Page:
As the sun dipped below the horizon on Friday night, nearly 200 diners sat down to break bread in the middle of a peach orchard in Gilbert. Strangers shared platters of wood-fired salmon and toasted with glasses of locally made wine. Golden rays of light threaded themselves through the leaves of the citrus trees.
It was a picture right out of your favorite glossy lifestyle magazine — almost too perfect to be real — and yet, it's a scene that has been replicated hundreds of times at locales as far-flung as a winery outside of Tokyo and an oyster farm on Puget Sound. In each of these places and dozens more, diners come to a farm to eat in the place where food is grown. It's an effort to turn the farm-to-table movement on its head by bringing the table to the farm.
The events are organized by Outstanding in The Field, a company founded by Jim Denevan, who hosted his first dinner in Northern California in 1999, long before pop-up restaurants were cool. The company has come a long way since then. It now tours for months at a time each year, hitting farms in every corner of the country and a few spots outside of the country. The Winter 2017 tour, for example, includes a stop in Mendoza, Argentina, and will feature Diego Irrera, head chef at Francis Mallmann's Siete Fuegos restaurant.
We were invited to attend last week's event in Gilbert, which was held at The Farm at Agritopia and featured food from well-respected local chef Chris Curtiss of Fox Restaurant Concepts.
The event started in the mid-afternoon, and despite the unseasonably hot weather, guests enjoyed an hour-long wine reception featuring rosé from Garage-East, the not-yet-open new project from Dos Cabezas' Todd and Kelly Bostock. Passed hors d'oeuvres included oysters on the half-shell and tuna tartare — both of which seemed like somewhat strange menu choices for a dinner meant to highlight local farms.
In any case, the evening kicked off with a few words from Agritopia farmer Doug McCollum, a former California date farmer who joined the Gilbert operation earlier this summer. Following a tour of the urban farm, guests arrived at the orchard to take their seats for dinner. It was a somewhat chaotic affair, as smaller groups vied to find for seats together while other parties had pre-reserved sections. And it should be mentioned that while the Outstanding in the Field website says the company's about "camaraderie and whimsy and generosity," the price tag for getting seat at the table is nothing to scoff at — event tickets start at $180 for some events but cost a cool $215 per person for this particular event.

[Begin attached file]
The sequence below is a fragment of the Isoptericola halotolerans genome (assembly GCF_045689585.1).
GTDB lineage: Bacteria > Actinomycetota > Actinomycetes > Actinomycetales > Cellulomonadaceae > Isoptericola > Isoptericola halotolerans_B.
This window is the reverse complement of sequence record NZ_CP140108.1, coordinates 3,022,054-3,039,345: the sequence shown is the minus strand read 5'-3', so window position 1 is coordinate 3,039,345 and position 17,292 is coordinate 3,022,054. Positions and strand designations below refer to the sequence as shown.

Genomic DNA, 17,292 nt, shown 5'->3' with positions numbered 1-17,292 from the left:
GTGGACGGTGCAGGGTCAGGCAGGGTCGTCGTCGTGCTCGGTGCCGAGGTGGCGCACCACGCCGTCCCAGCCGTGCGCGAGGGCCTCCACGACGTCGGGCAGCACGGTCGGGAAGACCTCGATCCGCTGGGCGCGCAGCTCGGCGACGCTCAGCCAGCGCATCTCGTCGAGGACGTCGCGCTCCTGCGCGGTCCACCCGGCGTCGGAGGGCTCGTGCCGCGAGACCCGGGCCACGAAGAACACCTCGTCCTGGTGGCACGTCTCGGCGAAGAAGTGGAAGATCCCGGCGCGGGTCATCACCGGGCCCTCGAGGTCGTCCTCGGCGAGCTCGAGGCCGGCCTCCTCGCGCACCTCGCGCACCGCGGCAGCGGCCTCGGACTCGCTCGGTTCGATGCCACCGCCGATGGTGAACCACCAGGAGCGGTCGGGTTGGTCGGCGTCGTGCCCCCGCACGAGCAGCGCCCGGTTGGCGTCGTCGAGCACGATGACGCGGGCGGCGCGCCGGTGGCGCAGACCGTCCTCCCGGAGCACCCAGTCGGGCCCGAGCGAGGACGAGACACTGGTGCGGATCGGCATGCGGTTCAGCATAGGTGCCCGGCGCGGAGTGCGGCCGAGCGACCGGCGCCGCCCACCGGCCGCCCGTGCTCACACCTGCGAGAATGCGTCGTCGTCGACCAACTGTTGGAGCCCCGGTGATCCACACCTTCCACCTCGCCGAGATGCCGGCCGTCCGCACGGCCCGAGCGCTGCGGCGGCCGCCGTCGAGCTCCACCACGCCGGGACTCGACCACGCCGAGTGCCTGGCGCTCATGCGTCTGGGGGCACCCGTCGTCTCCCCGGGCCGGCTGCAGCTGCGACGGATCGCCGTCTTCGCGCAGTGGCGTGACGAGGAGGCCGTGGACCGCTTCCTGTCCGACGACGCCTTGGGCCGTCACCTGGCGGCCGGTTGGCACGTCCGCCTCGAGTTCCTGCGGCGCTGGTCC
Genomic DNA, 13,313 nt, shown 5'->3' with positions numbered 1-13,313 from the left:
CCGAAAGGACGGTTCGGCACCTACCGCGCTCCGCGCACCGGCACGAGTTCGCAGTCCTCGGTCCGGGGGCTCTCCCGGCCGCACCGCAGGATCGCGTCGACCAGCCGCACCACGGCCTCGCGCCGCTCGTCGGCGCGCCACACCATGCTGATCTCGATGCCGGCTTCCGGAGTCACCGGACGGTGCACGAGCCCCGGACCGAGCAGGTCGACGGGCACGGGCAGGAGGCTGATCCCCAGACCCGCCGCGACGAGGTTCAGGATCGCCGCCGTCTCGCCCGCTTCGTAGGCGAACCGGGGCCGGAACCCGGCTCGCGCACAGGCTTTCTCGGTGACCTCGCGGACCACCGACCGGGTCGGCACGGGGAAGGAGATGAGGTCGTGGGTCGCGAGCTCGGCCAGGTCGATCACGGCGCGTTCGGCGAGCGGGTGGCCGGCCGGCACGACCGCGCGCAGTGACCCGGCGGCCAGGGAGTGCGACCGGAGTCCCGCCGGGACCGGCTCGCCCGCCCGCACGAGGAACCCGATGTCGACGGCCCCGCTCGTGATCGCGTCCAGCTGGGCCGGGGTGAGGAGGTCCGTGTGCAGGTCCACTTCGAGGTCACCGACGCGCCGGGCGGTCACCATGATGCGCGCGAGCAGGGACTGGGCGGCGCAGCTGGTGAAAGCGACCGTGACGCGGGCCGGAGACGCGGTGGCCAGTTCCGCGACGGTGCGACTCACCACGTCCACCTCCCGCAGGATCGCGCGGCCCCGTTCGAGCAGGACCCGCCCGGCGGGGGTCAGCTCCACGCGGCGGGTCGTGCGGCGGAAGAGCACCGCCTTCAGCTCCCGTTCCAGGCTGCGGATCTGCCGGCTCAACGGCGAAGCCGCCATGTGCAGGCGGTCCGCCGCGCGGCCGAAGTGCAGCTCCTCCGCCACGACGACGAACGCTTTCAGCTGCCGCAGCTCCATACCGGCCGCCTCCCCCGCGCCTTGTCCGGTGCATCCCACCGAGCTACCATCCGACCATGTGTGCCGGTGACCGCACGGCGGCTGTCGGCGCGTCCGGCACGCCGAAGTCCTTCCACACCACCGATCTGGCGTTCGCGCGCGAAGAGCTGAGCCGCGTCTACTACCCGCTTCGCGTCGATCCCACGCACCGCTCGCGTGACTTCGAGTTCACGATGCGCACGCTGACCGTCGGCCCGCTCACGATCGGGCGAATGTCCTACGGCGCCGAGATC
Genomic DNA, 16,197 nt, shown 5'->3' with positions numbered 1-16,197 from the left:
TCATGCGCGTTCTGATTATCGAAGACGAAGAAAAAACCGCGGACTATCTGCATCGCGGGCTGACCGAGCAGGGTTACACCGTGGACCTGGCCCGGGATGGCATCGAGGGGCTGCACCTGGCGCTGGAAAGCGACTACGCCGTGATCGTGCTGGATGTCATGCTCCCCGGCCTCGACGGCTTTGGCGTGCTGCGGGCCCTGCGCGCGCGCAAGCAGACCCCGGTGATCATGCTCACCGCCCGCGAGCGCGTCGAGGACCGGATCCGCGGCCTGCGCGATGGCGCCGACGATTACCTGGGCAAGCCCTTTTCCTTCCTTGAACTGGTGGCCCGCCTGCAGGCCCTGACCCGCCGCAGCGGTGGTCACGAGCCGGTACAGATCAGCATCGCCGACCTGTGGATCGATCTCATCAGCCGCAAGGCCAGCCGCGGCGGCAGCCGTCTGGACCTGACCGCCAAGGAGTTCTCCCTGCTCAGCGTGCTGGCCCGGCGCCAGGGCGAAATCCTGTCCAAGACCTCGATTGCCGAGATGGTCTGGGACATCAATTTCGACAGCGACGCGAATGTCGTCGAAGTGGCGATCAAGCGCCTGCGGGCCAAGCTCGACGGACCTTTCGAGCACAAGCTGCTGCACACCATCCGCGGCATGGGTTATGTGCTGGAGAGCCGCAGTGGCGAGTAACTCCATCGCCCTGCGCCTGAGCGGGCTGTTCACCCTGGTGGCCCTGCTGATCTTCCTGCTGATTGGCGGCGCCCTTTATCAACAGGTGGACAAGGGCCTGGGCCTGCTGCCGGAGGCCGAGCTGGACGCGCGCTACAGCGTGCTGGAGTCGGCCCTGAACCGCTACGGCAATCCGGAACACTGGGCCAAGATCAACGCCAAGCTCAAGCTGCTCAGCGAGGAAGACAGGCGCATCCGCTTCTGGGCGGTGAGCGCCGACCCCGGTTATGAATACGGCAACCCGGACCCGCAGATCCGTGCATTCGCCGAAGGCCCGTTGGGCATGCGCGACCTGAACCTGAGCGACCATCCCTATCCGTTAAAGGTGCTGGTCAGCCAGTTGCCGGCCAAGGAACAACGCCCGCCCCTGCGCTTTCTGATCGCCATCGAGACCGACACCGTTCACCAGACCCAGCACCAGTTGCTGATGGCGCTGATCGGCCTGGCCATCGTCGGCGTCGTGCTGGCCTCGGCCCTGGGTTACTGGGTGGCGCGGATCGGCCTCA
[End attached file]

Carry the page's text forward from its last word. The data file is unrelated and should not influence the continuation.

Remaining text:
The food, at least, was excellent. Everything at Outstanding in The Field is served family-style, which could be awkward with a table full of strangers, but for the most part works well and encourages conversation. On Friday night, we passed plates of harissa hummus and slices of locally made Noble bread, followed by plates of pickled vegetables, and oversize bowls of salad topped with local dates and Black Mesa Dairy goat cheese. The best dish of the dinner was far and away the family-sized filets of Ora King salmon. The white platters, piled high with perfectly cooked fish, were as visually impressive as they were delicious.
The final courses included lamb and, for dessert, butternut squash bundt cakes served with a set of four accoutrements including clotted cream and pear butter.
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SHOW ME HOW
As crew members cleared away the far-from empty plates (serving sizes were generous) by candlelight, diners began to push back their seats and start the walk back into the light of Argitopia's restaurants. Exiting the orchard after the hours-long dining event was a bit like coming out a dream, leaving a place where food is always good and conversation always easy. But as we thought back over the meal, we couldn't help but wonder why so many of the evening's ingredients came from so far away — none of the proteins came from local sources, for example — and if the evening's high price had more to do with the experience than the food.
To be fair, though, it was a great experience.